beleaguered by the enemy. I at Laing's Nek, Now what do not think I am improperly was the opinion generally held divulging secrets when I say at that time of the fighting that there were among us in capacity of the Boers? I find that council some who had op- that in an article in ‘Maga' posed the policy which placed on “The South African Questhat small escort in Chitral, tion” in July 1878 I wrote, some who were strongly op- “The Boers have strangely posed to increased military ex- degenerated from the courage penditure,
of their fathers.” I can speak gravely anxious about our fin- positively to the fact that ancial situation. We all knew among Englishmen living in the that, to relieve that small garri- Transvaal at the beginning of son, we must march through a 1880, when I was there, the mass of powerful hostile tribes, personal courage of the Boers must employ a large force to was rated very low. We knew overawe the tribes, so as to that when they asked the carry out the relief in time, and Swazis to help them to attack must incur a very large expen- Sekukuni, they had kept out of diture. Yet all those difficulties harm's way, and left the Swazis were put aside, and all conflict- to fight alone. Even as late as ing views were merged in the December 11, 1880, Sir Owen one determination that at any Lanyon wrote to Colley: “They risk and at any cost we must [the Boers] are incapable of relieve our troops in danger. united action, and they are And if that was the view taken mortal cowards." by a council of civilians, among I do not find any trace in whom that day I was the only Colley's letters, before Laing's soldier present, how can any one Nek, that he looked upon the suppose it possible that Sir Boers as cowards. But I do George Colley, every inch a find him writing (p. 256) in soldier, with the sole responsi- August 1880, “Though there is bility on his shoulders both for a little 'shake - hands - to-daypolicy and military command, and-fight-to-morrow' style of could have sat still and refused talk, it seems rather put on for to run even the greatest risks in swagger than in earnest.” In order to rescue the garrisons December Lanyon wrote to him that were besieged, whose sup- (p. 267), "I shall be very much plies could not, he knew, hold surprised if they do anything out beyond a certain date? I openly.” “The game is one of should have a small opinion of brag” (p. 268). "A number any soldier who, in those cir- of them are pressed men and cumstances, would have won't fight” (p. 268). On 21st mained inactive. To such a December, after the 94th Regispirit as Colley's inaction was ment had been cut up at Bronimpossible.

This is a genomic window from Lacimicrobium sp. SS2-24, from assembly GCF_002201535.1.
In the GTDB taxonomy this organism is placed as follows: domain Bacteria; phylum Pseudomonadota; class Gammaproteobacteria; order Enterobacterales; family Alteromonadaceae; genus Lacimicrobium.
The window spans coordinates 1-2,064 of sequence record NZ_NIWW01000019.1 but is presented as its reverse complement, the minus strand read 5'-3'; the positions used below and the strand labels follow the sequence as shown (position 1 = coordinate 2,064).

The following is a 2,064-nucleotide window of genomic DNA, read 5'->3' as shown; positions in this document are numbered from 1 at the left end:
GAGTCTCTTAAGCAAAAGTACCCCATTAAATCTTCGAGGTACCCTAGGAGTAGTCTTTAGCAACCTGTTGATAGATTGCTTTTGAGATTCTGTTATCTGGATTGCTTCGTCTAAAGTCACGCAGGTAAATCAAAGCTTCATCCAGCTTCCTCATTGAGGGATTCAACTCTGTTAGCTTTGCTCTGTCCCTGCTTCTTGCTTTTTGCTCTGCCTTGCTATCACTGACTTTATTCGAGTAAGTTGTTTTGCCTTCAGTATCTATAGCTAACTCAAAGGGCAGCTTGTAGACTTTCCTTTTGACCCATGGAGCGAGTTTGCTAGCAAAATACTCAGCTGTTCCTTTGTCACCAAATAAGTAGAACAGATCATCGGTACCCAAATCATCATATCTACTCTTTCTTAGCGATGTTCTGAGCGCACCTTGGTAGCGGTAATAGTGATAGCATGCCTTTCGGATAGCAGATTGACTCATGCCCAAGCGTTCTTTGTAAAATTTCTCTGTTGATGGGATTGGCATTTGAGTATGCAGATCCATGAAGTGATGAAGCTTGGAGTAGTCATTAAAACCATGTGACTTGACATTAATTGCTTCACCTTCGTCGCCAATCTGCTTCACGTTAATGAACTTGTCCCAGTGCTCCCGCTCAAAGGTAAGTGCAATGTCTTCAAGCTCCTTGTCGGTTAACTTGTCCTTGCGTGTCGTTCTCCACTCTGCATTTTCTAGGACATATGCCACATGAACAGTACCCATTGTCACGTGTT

ker Spruit, Colley wrote (p. With his small force of 269),
of 269), "Had they charged, I scarcely 1200 fighting men he believe they would have driven advanced to attack the Boers the Boers back"; and again